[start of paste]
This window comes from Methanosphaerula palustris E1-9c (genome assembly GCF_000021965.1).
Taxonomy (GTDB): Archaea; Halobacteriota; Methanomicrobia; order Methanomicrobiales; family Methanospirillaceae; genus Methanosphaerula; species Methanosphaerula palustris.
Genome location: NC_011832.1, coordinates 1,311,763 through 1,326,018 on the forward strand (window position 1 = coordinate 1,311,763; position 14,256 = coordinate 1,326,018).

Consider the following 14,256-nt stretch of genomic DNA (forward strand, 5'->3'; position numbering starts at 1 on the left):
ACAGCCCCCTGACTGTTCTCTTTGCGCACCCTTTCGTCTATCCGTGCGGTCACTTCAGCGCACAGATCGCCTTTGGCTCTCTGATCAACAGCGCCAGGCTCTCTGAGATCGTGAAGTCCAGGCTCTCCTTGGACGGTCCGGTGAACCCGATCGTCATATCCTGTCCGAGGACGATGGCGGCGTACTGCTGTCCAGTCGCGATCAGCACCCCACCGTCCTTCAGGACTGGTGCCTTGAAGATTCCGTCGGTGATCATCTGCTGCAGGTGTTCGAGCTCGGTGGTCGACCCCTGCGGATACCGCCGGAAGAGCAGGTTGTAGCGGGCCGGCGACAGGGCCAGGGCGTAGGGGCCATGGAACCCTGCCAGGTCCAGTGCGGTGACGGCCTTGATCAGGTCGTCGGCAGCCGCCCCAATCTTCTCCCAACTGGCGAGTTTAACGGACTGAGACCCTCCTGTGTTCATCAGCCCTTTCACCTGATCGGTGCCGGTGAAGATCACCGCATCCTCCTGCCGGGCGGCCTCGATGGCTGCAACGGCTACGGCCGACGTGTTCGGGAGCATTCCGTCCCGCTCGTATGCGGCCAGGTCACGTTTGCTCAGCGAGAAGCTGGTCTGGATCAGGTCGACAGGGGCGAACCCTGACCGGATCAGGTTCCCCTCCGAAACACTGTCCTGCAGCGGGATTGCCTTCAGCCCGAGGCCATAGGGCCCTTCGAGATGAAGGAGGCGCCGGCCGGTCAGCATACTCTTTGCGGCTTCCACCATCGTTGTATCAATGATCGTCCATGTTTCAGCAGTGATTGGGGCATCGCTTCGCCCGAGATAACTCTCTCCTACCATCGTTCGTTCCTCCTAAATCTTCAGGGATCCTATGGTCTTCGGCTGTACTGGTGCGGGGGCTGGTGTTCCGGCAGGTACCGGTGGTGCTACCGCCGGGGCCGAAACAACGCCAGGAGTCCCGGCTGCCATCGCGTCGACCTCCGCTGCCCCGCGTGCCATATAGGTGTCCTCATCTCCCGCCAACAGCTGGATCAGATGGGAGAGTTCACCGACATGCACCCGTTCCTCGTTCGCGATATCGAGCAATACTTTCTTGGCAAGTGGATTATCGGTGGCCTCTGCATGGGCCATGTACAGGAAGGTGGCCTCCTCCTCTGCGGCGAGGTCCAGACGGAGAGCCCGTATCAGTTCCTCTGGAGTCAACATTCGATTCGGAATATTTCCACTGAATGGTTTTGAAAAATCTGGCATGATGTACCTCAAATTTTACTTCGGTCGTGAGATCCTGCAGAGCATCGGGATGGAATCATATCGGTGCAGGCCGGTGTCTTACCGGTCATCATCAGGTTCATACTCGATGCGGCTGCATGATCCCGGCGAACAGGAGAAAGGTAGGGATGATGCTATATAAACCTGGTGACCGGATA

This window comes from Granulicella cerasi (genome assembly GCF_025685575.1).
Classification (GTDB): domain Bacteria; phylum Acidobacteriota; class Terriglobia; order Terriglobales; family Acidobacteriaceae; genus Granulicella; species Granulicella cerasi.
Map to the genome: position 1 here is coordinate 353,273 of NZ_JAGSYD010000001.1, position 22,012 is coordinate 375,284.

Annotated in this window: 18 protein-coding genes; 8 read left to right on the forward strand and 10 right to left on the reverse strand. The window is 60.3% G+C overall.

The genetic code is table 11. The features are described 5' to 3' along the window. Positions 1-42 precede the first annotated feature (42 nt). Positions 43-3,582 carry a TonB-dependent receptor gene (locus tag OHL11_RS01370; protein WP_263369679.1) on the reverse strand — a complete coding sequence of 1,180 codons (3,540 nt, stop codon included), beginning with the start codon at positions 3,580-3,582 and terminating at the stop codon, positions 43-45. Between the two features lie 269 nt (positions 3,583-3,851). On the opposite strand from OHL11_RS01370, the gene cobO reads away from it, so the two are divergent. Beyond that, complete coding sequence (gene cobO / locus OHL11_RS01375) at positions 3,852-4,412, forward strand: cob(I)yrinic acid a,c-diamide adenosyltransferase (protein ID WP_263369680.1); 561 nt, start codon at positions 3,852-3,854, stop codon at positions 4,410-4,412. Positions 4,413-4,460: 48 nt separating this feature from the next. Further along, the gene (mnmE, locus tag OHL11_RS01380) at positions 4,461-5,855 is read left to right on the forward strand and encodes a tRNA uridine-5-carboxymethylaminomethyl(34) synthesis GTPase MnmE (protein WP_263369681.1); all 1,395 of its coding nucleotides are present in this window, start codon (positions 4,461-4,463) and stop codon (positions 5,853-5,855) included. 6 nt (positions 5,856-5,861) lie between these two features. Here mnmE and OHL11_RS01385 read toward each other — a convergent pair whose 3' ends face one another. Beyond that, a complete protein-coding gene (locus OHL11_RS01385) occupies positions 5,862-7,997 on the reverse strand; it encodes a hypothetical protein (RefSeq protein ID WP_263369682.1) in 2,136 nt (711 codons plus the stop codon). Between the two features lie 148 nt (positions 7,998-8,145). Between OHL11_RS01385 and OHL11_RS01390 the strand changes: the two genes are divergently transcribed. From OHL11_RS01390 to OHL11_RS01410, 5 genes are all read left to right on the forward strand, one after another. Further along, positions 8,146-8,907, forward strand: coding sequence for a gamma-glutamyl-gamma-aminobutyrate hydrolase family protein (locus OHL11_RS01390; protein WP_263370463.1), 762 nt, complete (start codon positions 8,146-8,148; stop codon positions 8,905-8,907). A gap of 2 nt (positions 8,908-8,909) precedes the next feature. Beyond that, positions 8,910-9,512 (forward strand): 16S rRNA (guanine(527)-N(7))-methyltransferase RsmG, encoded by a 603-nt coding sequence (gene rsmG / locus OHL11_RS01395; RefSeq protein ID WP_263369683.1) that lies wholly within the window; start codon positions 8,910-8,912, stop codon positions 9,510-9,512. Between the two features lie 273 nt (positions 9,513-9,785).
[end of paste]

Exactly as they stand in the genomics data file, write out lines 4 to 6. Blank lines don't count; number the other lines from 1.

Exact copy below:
Consider the following 14,256-nt stretch of genomic DNA (forward strand, 5'->3'; position numbering starts at 1 on the left):
ACAGCCCCCTGACTGTTCTCTTTGCGCACCCTTTCGTCTATCCGTGCGGTCACTTCAGCGCACAGATCGCCTTTGGCTCTCTGATCAACAGCGCCAGGCTCTCTGAGATCGTGAAGTCCAGGCTCTCCTTGGACGGTCCGGTGAACCCGATCGTCATATCCTGTCCGAGGACGATGGCGGCGTACTGCTGTCCAGTCGCGATCAGCACCCCACCGTCCTTCAGGACTGGTGCCTTGAAGATTCCGTCGGTGATCATCTGCTGCAGGTGTTCGAGCTCGGTGGTCGACCCCTGCGGATACCGCCGGAAGAGCAGGTTGTAGCGGGCCGGCGACAGGGCCAGGGCGTAGGGGCCATGGAACCCTGCCAGGTCCAGTGCGGTGACGGCCTTGATCAGGTCGTCGGCAGCCGCCCCAATCTTCTCCCAACTGGCGAGTTTAACGGACTGAGACCCTCCTGTGTTCATCAGCCCTTTCACCTGATCGGTGCCGGTGAAGATCACCGCATCCTCCTGCCGGGCGGCCTCGATGGCTGCAACGGCTACGGCCGACGTGTTCGGGAGCATTCCGTCCCGCTCGTATGCGGCCAGGTCACGTTTGCTCAGCGAGAAGCTGGTCTGGATCAGGTCGACAGGGGCGAACCCTGACCGGATCAGGTTCCCCTCCGAAACACTGTCCTGCAGCGGGATTGCCTTCAGCCCGAGGCCATAGGGCCCTTCGAGATGAAGGAGGCGCCGGCCGGTCAGCATACTCTTTGCGGCTTCCACCATCGTTGTATCAATGATCGTCCATGTTTCAGCAGTGATTGGGGCATCGCTTCGCCCGAGATAACTCTCTCCTACCATCGTTCGTTCCTCCTAAATCTTCAGGGATCCTATGGTCTTCGGCTGTACTGGTGCGGGGGCTGGTGTTCCGGCAGGTACCGGTGGTGCTACCGCCGGGGCCGAAACAACGCCAGGAGTCCCGGCTGCCATCGCGTCGACCTCCGCTGCCCCGCGTGCCATATAGGTGTCCTCATCTCCCGCCAACAGCTGGATCAGATGGGAGAGTTCACCGACATGCACCCGTTCCTCGTTCGCGATATCGAGCAATACTTTCTTGGCAAGTGGATTATCGGTGGCCTCTGCATGGGCCATGTACAGGAAGGTGGCCTCCTCCTCTGCGGCGAGGTCCAGACGGAGAGCCCGTATCAGTTCCTCTGGAGTCAACATTCGATTCGGAATATTTCCACTGAATGGTTTTGAAAAATCTGGCATGATGTACCTCAAATTTTACTTCGGTCGTGAGATCCTGCAGAGCATCGGGATGGAATCATATCGGTGCAGGCCGGTGTCTTACCGGTCATCATCAGGTTCATACTCGATGCGGCTGCATGATCCCGGCGAACAGGAGAAAGGTAGGGATGATGCTATATAAACCTGGTGACCGGATA

This window comes from Granulicella cerasi (genome assembly GCF_025685575.1).